We run SRC with a lot of participation, but it is not a democracy in the political sense of the word. A political democracy derives its authority from the consent of the governed. A company derives its authority from the consent of the marketplace. The people who work for a company may think it’s just terrific, but they’ll have to work somewhere else if the company doesn’t make money or runs out of cash. So the market tells us what a lot of our decisions have to be. Often the trick is to recognize what it’s saying.
Nevertheless, there are more possibilities for democracy in business than people realize, even beyond employee ownership. Instead, they allow themselves to be manipulated. I mean, people who own stock in public companies have power they never use. Why they don’t use it, I have no idea. There is a tremendous gap between the power they have and what they do. Why do so few shareholders exercise that power?
There has never been a really important decision in this company that hasn’t been by acclamation, if not unanimous. Every major decision is talked through in advance. People are asked to contribute, to say whatever they think. Do we want to bring everyone in as shareholders? Do we want to grow? Do we want to decentralize? When we began thinking about decentralization, we talked to everybody in the company. I have folders of notes from the meetings we held. First I went to the supervisors. Then we went to the entire workforce to find out what they wanted. We took their wants to the management team, and we tried to figure out how we could afford them. Out of all those discussions came the plan to decentralize.
In business, it’s the head of the company who decides how the company is going to be run, and I have decided to use a democratic process. I ask people to contribute, to vote, to participate, to have input. I have a lot of trust in that process. I’m trying to find a system that is simple, that people can understand, and that they can follow. I want to give them a game plan that allows them to make their own decisions. I want them to see how their decisions fit into the overall puzzle. So you have to educate them first. Without education, you don’t have democracy. All you have is manipulation. There is no democratic process if people don’t have any idea what you’re talking about. The better educated people are, the more democratic you can be, and the better it will work.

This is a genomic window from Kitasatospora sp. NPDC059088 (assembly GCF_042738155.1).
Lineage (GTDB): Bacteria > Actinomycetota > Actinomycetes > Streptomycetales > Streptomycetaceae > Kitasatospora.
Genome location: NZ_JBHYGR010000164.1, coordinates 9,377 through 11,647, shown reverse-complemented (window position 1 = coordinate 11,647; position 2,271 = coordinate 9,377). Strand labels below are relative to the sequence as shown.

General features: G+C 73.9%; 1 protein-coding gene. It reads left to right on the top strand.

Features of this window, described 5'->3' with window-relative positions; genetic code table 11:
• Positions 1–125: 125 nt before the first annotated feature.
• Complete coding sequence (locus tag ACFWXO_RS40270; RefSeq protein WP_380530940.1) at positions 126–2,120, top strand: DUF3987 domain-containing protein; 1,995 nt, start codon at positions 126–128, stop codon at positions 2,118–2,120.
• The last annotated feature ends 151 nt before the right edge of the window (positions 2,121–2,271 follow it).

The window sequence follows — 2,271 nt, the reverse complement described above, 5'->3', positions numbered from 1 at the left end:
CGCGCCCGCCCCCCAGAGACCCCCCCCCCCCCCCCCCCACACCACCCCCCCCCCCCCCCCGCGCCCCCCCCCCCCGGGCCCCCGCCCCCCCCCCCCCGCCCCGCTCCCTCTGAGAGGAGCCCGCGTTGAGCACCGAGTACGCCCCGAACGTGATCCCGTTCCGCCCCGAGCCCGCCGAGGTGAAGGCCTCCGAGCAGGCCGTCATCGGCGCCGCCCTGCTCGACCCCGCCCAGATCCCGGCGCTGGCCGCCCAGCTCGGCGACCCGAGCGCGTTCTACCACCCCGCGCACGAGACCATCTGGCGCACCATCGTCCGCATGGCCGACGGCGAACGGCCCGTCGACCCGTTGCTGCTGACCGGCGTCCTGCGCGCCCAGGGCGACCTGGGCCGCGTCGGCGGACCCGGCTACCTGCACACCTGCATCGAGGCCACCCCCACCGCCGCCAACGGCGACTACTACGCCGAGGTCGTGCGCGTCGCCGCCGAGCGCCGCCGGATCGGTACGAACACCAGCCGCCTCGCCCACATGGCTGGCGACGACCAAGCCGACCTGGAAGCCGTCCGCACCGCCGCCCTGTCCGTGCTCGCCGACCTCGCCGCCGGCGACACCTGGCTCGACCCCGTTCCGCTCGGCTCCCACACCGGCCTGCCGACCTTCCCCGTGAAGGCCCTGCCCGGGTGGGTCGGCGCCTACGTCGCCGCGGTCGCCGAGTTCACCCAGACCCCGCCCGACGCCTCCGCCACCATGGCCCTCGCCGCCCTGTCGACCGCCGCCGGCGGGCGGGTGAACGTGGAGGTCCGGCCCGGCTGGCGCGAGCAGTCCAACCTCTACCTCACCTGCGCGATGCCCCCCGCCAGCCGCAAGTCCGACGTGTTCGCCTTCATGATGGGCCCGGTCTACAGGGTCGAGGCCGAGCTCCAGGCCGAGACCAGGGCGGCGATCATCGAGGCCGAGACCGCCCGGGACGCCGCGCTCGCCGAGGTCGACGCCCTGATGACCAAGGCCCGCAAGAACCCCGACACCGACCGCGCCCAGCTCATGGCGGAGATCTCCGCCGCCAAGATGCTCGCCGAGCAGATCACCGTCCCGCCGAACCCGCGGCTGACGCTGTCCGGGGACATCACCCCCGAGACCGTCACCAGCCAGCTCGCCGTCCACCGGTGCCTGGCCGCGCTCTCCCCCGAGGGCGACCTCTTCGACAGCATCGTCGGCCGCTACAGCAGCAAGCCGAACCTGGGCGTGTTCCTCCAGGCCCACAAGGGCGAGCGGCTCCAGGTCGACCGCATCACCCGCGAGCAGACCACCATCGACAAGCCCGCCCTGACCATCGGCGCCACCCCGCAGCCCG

At a certain point, growth becomes an obstacle to democracy, because you have to keep bringing new people up to speed. That may involve keeping the others on hold— saying, “Wait a while till these guys catch up.” That’s a problem we struggled with. It was one reason we began to set up subsidiaries. If we created smaller businesses, we could let them take the message to people. Small businesses can communicate quicker and better. And when you’re operating on a small scale, you have more time. Whereas when you’re operating on a large scale, the problems all get magnified.
Back at the time of the American Revolution, Thomas Paine called his pamphlet Common Sense because he thought democracy was a matter of common sense. I feel the same way. The way I run this company is just plain common sense. It’s the fairest way of doing things. There are so many unfair things in the world, why not create an environment where at least you try to make things fair?
This system works. That’s why I use it. I don’t know of any way to have a more successful company. It works because it gets people to contribute, to participate, to learn, and to grow. Democracy doesn’t work well if people don’t participate. The only problem with the political democracy we have in the United States is that not enough of us contribute. At SRC, we get people to contribute by telling them the truth about business. We try to appeal to their brains, to show that if they contribute, they’ll get something back. That’s where equity is an important tool.